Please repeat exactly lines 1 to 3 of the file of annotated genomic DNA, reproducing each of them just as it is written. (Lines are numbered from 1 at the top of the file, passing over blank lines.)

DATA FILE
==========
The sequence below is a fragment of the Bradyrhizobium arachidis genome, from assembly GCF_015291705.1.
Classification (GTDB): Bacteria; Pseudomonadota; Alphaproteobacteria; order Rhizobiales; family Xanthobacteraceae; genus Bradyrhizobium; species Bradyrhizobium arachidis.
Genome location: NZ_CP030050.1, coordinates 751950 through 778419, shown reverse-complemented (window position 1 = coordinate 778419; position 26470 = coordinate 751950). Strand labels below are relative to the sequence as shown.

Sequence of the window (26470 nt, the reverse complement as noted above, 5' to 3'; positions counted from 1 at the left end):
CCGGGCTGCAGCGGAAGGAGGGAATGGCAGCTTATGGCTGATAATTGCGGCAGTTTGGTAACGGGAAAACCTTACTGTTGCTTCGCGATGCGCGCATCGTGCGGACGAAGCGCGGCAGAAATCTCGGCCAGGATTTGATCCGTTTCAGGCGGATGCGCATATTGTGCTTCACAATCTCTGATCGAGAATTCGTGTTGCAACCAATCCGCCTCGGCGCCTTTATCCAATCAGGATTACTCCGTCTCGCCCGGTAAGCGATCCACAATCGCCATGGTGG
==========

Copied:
The sequence below is a fragment of the Bradyrhizobium arachidis genome, from assembly GCF_015291705.1.
Classification (GTDB): Bacteria; Pseudomonadota; Alphaproteobacteria; order Rhizobiales; family Xanthobacteraceae; genus Bradyrhizobium; species Bradyrhizobium arachidis.
Genome location: NZ_CP030050.1, coordinates 751950 through 778419, shown reverse-complemented (window position 1 = coordinate 778419; position 26470 = coordinate 751950). Strand labels below are relative to the sequence as shown.